A performance review meeting agenda template

A performance review is the one time where you as the manager should set the agenda, and never wing it. Here is a template you can use for annual revenues. However, this could be easily adapted for a quarterly review process.

Note: You’ll want to gather and review their self-evaluation and any employee 360s / peer reviews at least a few days before your scheduled meeting.

Personal check-in:

  • What are your plans for the holidays (if annual review is at year end)?
  • What expectations do you have for this meeting?
  • Do you want to cover anything that’s not in the agenda?

Year-end reflection:

  • What was the biggest challenge you faced this year?
  • What was your biggest accomplishment?
  • Which project was your favorite to work on? Why?
  • What new skill did you acquire this year?
  • Did you feel burned out at any point this year?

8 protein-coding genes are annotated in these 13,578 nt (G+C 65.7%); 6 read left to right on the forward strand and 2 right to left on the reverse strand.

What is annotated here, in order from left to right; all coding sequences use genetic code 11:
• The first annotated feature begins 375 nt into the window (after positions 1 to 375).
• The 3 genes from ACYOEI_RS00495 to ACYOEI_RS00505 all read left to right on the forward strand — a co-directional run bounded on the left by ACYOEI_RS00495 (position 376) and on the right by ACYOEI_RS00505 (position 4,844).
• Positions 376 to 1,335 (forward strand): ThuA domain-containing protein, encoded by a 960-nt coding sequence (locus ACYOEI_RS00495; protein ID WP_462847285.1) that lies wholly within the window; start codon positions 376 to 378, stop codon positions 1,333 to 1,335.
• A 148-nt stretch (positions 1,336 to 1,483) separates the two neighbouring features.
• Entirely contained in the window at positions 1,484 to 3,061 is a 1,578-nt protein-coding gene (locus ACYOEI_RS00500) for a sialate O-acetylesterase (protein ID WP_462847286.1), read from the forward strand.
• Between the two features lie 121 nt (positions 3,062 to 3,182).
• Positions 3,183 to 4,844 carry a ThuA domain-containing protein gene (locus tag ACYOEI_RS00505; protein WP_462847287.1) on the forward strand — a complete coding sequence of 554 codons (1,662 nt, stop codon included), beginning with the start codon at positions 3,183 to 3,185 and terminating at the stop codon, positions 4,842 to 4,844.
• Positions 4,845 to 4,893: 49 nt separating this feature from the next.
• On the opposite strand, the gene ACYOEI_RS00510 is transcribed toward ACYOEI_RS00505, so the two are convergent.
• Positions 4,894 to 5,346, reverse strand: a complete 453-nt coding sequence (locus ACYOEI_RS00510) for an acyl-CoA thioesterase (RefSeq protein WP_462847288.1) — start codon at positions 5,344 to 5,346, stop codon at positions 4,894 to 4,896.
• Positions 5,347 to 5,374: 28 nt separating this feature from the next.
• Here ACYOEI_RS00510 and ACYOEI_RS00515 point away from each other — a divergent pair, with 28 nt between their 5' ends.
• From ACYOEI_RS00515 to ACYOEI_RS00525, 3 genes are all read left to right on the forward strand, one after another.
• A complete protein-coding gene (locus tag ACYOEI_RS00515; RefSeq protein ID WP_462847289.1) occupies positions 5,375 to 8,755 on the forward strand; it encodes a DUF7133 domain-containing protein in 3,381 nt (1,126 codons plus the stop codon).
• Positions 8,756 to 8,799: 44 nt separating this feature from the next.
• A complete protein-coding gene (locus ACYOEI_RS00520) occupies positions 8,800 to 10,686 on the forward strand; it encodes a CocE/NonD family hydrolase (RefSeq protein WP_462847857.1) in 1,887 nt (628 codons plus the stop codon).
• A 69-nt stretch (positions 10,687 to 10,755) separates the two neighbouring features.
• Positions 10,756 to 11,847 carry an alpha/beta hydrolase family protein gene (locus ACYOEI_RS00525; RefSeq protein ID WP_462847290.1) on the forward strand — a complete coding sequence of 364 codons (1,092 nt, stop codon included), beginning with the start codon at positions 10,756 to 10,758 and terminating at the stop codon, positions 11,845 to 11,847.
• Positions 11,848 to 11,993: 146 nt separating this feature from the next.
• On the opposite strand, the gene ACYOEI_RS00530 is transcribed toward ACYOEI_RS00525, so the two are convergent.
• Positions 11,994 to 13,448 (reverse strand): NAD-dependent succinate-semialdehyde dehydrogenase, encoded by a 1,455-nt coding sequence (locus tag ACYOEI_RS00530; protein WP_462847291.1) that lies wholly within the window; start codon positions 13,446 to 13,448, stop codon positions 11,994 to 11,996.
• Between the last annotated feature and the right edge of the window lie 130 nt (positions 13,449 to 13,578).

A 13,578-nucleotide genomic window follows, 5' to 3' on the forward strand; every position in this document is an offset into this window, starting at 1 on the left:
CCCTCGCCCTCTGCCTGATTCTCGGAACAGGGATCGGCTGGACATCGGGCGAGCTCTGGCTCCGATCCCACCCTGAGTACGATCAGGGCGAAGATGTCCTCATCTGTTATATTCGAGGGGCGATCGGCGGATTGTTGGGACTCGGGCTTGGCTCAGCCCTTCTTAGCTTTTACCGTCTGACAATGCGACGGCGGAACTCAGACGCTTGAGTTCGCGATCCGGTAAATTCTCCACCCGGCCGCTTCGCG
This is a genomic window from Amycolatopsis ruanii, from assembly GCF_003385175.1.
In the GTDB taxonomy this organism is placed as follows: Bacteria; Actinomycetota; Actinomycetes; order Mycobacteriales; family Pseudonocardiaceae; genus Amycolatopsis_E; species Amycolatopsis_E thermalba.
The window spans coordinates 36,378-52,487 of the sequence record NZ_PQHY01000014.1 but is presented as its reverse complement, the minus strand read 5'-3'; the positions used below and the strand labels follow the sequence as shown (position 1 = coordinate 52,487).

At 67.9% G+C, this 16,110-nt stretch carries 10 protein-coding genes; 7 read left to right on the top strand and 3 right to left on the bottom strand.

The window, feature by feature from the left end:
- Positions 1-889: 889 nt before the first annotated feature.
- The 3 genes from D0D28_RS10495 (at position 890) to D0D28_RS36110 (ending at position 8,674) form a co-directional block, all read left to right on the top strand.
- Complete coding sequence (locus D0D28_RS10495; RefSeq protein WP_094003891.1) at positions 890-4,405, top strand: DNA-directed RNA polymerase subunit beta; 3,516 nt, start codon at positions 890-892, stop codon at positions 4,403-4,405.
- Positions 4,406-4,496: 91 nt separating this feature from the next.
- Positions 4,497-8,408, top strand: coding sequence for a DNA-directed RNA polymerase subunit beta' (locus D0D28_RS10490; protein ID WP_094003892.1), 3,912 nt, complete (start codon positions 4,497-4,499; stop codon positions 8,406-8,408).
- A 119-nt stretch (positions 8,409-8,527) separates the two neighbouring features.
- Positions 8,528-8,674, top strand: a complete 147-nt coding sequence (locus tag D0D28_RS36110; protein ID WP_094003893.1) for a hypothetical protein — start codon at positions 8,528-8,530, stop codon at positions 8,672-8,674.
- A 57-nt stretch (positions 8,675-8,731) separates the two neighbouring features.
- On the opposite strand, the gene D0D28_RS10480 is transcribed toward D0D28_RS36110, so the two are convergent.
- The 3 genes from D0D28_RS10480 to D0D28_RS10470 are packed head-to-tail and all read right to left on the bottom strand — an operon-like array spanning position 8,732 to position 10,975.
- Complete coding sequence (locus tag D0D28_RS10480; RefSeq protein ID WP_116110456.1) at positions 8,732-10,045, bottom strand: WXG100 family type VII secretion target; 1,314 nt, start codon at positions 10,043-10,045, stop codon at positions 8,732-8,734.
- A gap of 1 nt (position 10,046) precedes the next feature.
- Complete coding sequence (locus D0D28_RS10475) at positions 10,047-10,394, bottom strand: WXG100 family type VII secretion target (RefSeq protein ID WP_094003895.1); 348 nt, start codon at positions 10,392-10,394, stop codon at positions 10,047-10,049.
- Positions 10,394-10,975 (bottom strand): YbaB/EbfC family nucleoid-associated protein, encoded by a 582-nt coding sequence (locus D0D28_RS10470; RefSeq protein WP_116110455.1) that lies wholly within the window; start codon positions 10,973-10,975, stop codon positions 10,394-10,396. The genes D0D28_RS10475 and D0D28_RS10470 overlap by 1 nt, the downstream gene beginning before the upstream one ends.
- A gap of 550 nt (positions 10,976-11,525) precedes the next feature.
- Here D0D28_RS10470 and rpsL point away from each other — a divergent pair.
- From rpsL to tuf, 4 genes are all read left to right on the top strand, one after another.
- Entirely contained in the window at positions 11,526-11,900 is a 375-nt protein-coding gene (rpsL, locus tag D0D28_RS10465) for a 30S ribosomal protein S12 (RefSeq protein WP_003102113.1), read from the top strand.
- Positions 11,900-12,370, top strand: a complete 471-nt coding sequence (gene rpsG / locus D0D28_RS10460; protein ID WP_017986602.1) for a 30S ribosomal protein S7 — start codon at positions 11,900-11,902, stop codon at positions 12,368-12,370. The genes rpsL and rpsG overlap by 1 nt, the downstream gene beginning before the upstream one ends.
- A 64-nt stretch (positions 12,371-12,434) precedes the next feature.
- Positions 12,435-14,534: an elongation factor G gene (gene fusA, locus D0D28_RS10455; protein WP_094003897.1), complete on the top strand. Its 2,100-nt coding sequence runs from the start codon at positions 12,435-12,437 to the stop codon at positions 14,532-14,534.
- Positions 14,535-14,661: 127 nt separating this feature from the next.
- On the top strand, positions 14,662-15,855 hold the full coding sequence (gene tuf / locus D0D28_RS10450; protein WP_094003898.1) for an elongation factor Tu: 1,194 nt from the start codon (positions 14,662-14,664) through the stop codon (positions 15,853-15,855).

• How do you feel about your team dynamic?
  • Are there any problems that we’re repeating as a team?
  • What makes you feel proud about being on your team?

Looking ahead:

  • What is the North star in your career?
  • What does your next position look like for you?
  • Do you feel clear about your goals moving forward?
  • What additional responsibilities do you want to take on this year?
  • Do you feel you’re on the right path in your career?
  • What do you need from me to set you up for success this year?

Action items:

  • Key takeaways and goals

Ready to level up your 1-on-1s?

Holding regular 1-on-1 meetings with your team is one of the most valuable things you can do as a leader. You can help your team level up and provide valuable coaching and feedback. Plus, these email and agenda templates can save you a bunch of time in the process.